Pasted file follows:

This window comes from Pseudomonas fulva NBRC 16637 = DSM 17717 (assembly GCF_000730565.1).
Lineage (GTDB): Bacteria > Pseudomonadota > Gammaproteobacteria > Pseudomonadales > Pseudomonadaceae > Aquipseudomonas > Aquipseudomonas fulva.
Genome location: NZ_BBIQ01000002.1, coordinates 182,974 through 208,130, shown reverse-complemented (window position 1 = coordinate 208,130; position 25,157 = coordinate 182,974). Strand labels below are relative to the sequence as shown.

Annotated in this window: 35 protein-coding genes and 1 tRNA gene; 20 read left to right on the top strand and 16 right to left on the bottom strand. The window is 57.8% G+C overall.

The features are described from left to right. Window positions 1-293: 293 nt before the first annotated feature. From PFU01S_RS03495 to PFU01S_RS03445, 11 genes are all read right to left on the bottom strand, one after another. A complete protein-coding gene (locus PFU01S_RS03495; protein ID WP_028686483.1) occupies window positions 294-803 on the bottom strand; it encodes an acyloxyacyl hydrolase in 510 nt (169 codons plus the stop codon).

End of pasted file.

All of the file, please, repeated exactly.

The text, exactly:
This window comes from Pseudomonas fulva NBRC 16637 = DSM 17717 (assembly GCF_000730565.1).
Lineage (GTDB): Bacteria > Pseudomonadota > Gammaproteobacteria > Pseudomonadales > Pseudomonadaceae > Aquipseudomonas > Aquipseudomonas fulva.
Genome location: NZ_BBIQ01000002.1, coordinates 182,974 through 208,130, shown reverse-complemented (window position 1 = coordinate 208,130; position 25,157 = coordinate 182,974). Strand labels below are relative to the sequence as shown.

Annotated in this window: 35 protein-coding genes and 1 tRNA gene; 20 read left to right on the top strand and 16 right to left on the bottom strand. The window is 57.8% G+C overall.

The features are described from left to right. Window positions 1-293: 293 nt before the first annotated feature. From PFU01S_RS03495 to PFU01S_RS03445, 11 genes are all read right to left on the bottom strand, one after another. A complete protein-coding gene (locus PFU01S_RS03495; protein ID WP_028686483.1) occupies window positions 294-803 on the bottom strand; it encodes an acyloxyacyl hydrolase in 510 nt (169 codons plus the stop codon).